The coronavirus outbreak is being used to spread malware

Cyber criminals are exploiting the public’s fear of the Wuhan coronavirus outbreak in a new phishing scam, researchers have learned.

Experts at IBM discovered a spate of phishing emails being sent to Japanese citizens, asking them to open an attached Word document supposedly containing details of infections in the country’s main island.

The email reads:

Department of Health Services

For the new type coronavirus-related pneumonitis, patients are reported in the heart of Wuzhen City, China. Patients are also being reported in Gifu Prefecture in Japan.

Therefore, please check the attached notice.

Thank you for your infection prevention measures.

Those that open the attachment are asked to enable macros. This is often a bad sign, as one of the tricks scammers use to bypass spam filters is to hide malware in macros.

In this case, the Emotet banking Trojan is lying in wait. Once on your system, it can become part of a botnet, steal sensitive information or grab your passwords.

Phishing Word Document with Macros


Predictable attack

It’s no surprise that cyber criminals are exploiting coronavirus in a scam like this. Topical stories are often used in phishing emails, as there is an in-built sense of urgency that can make it more likely that a recipient will ignore their instincts and click a malicious link.

One of the most popular examples of this are phishing emails sent around tax season, but you’re just as likely to find similar scams in the run-up to Christmas or whenever there’s a major news story, such as an election or a sports event.

NFL fans have recently had to be on the lookout for Super Bowl scams, while this side of the Atlantic has had Brexit phishing emails to worry about.

Many will point to the insensitivity of using coronavirus for something as comparatively trivial as a phishing scam, but unfortunately criminals will use whatever topics they can to make money.

They are aware that any news on coronavirus will get an emotional response. At the time of writing, more than 550 people have been died from disease and another 3,500 are in critical condition.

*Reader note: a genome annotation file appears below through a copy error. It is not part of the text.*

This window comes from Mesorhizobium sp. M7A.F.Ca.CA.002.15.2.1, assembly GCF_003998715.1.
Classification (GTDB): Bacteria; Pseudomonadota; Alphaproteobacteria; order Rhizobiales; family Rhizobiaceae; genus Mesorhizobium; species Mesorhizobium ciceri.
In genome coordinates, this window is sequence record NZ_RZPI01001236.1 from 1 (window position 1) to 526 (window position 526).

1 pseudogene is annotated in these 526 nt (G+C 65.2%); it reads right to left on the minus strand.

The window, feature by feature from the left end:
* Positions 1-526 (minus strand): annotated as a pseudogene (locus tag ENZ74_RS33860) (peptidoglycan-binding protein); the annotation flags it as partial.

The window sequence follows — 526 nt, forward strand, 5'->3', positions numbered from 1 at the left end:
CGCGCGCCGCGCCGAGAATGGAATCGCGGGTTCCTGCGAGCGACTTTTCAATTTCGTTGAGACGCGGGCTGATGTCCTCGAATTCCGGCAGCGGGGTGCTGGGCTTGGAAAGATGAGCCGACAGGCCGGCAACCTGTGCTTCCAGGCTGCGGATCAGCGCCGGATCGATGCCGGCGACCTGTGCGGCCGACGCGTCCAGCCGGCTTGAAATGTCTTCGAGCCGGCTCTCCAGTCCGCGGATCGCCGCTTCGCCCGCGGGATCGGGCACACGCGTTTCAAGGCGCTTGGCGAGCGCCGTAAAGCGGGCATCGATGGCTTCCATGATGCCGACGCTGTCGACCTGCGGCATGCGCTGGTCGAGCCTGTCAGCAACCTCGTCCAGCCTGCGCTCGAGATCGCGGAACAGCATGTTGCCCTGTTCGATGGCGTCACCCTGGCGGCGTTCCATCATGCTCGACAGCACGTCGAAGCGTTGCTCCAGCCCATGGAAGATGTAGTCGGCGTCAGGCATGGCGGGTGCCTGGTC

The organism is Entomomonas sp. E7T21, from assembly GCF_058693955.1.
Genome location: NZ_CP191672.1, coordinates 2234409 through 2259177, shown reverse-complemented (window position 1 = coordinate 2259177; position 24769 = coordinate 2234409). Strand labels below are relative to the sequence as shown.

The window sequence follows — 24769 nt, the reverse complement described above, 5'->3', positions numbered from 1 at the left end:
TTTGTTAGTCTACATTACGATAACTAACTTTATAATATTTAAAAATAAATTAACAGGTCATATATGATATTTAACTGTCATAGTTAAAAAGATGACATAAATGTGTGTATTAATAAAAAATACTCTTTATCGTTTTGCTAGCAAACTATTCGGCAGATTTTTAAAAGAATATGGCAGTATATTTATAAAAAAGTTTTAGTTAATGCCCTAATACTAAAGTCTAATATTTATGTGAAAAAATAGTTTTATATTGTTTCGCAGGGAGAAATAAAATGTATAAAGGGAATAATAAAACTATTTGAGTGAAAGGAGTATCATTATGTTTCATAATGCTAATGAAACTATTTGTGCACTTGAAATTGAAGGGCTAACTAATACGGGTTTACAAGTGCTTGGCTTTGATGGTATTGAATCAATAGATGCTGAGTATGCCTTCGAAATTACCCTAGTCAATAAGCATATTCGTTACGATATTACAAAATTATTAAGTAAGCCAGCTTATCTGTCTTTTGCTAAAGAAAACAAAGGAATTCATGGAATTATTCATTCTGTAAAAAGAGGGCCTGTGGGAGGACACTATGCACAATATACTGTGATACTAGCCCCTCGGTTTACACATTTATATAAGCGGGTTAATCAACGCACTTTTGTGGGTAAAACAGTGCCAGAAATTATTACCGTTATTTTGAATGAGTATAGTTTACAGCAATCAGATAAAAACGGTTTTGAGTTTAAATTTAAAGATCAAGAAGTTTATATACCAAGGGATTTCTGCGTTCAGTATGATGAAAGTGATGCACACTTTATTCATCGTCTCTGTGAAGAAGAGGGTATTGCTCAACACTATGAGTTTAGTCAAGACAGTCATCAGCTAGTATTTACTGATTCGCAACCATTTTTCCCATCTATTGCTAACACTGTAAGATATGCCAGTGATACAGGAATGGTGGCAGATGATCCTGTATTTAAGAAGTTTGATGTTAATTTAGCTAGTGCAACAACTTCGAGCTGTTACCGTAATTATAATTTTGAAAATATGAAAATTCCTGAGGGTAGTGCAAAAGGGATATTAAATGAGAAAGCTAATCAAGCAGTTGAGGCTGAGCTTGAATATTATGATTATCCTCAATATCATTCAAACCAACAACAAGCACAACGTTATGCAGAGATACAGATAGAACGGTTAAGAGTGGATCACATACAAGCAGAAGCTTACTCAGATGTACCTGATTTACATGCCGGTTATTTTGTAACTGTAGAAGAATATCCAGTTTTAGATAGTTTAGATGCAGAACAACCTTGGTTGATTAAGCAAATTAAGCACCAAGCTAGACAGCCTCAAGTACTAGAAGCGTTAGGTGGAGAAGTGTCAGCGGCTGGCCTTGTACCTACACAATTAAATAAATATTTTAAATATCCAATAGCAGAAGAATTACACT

The scam is likely to be particularly alarming in Japan, which recently confirmed 20 infections aboard a cruise ship that’s moored off the port of Yokohama.


How to prevent phishing scams

Even though cyber criminals are increasingly tapping into our fears, it can still seems unlikely that scams like this would work. Awareness of phishing is at a record high, popular targets like Amazon have dedicated phishing prevention pages and many bogus emails do a poor job of imitating their target.

It’s yet to be seen how successful this coronavirus scam will be, but based on past cases, plenty of people will fall victim.

So how can you keep yourself safe? Spam filters are an ideal natural starting point, and most email systems have one in place, but they are never foolproof.

Likewise, staff awareness training is a great way of teaching staff to spot the signs of a phishing email, but again, that’s not something you can rely on. Staff can easily forget what they’ve learned in heat of the moment – especially when scams are designed to elicit a sense of urgency, as was the case here.

You must instead combine both of those with an ongoing culture of security in your workplace. Remind employees regularly about the threat of phishing, encourage them to speak to a colleague if they’re unsure about the legitimacy of a message, implement technologies to mitigate the threat of an infection – such as file scans whenever you download something.

Phishing prevention shouldn’t ever be left to one person or one solution. It takes the organisation working as a whole to keep everyone safe.